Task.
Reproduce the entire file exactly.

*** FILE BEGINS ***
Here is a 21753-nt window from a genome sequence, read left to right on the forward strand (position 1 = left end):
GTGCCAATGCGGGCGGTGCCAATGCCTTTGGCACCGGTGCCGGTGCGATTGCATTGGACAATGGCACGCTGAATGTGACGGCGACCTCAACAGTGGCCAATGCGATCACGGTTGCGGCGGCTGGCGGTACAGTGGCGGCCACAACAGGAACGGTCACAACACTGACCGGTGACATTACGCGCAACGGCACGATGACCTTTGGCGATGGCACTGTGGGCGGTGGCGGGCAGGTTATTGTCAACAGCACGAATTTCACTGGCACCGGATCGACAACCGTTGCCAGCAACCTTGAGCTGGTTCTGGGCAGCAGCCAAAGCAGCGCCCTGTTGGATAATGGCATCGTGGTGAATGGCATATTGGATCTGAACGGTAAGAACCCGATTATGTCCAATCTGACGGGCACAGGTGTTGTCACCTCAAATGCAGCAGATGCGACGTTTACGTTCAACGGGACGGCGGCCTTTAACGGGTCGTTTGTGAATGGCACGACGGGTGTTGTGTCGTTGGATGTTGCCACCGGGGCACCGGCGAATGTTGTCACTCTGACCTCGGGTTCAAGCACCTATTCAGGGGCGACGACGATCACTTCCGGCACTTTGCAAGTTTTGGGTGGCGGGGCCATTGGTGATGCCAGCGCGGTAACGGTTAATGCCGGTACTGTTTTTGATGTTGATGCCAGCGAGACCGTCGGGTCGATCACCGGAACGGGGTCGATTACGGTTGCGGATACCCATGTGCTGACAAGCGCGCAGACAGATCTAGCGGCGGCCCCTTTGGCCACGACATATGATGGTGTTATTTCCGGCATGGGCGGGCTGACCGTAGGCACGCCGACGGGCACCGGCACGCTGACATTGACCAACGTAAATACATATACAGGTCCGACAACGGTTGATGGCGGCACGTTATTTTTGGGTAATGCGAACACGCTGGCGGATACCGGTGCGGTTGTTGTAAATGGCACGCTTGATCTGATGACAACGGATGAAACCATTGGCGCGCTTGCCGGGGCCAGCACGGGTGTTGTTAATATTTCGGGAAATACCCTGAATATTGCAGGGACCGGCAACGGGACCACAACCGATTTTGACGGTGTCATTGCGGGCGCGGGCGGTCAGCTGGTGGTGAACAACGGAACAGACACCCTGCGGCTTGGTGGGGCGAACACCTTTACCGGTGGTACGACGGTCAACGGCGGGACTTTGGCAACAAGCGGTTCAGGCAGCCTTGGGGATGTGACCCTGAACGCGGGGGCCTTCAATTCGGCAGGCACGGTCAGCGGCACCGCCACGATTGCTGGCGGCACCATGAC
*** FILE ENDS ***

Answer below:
Here is a 21753-nt window from a genome sequence, read left to right on the forward strand (position 1 = left end):
GTGCCAATGCGGGCGGTGCCAATGCCTTTGGCACCGGTGCCGGTGCGATTGCATTGGACAATGGCACGCTGAATGTGACGGCGACCTCAACAGTGGCCAATGCGATCACGGTTGCGGCGGCTGGCGGTACAGTGGCGGCCACAACAGGAACGGTCACAACACTGACCGGTGACATTACGCGCAACGGCACGATGACCTTTGGCGATGGCACTGTGGGCGGTGGCGGGCAGGTTATTGTCAACAGCACGAATTTCACTGGCACCGGATCGACAACCGTTGCCAGCAACCTTGAGCTGGTTCTGGGCAGCAGCCAAAGCAGCGCCCTGTTGGATAATGGCATCGTGGTGAATGGCATATTGGATCTGAACGGTAAGAACCCGATTATGTCCAATCTGACGGGCACAGGTGTTGTCACCTCAAATGCAGCAGATGCGACGTTTACGTTCAACGGGACGGCGGCCTTTAACGGGTCGTTTGTGAATGGCACGACGGGTGTTGTGTCGTTGGATGTTGCCACCGGGGCACCGGCGAATGTTGTCACTCTGACCTCGGGTTCAAGCACCTATTCAGGGGCGACGACGATCACTTCCGGCACTTTGCAAGTTTTGGGTGGCGGGGCCATTGGTGATGCCAGCGCGGTAACGGTTAATGCCGGTACTGTTTTTGATGTTGATGCCAGCGAGACCGTCGGGTCGATCACCGGAACGGGGTCGATTACGGTTGCGGATACCCATGTGCTGACAAGCGCGCAGACAGATCTAGCGGCGGCCCCTTTGGCCACGACATATGATGGTGTTATTTCCGGCATGGGCGGGCTGACCGTAGGCACGCCGACGGGCACCGGCACGCTGACATTGACCAACGTAAATACATATACAGGTCCGACAACGGTTGATGGCGGCACGTTATTTTTGGGTAATGCGAACACGCTGGCGGATACCGGTGCGGTTGTTGTAAATGGCACGCTTGATCTGATGACAACGGATGAAACCATTGGCGCGCTTGCCGGGGCCAGCACGGGTGTTGTTAATATTTCGGGAAATACCCTGAATATTGCAGGGACCGGCAACGGGACCACAACCGATTTTGACGGTGTCATTGCGGGCGCGGGCGGTCAGCTGGTGGTGAACAACGGAACAGACACCCTGCGGCTTGGTGGGGCGAACACCTTTACCGGTGGTACGACGGTCAACGGCGGGACTTTGGCAACAAGCGGTTCAGGCAGCCTTGGGGATGTGACCCTGAACGCGGGGGCCTTCAATTCGGCAGGCACGGTCAGCGGCACCGCCACGATTGCTGGCGGCACCATGAC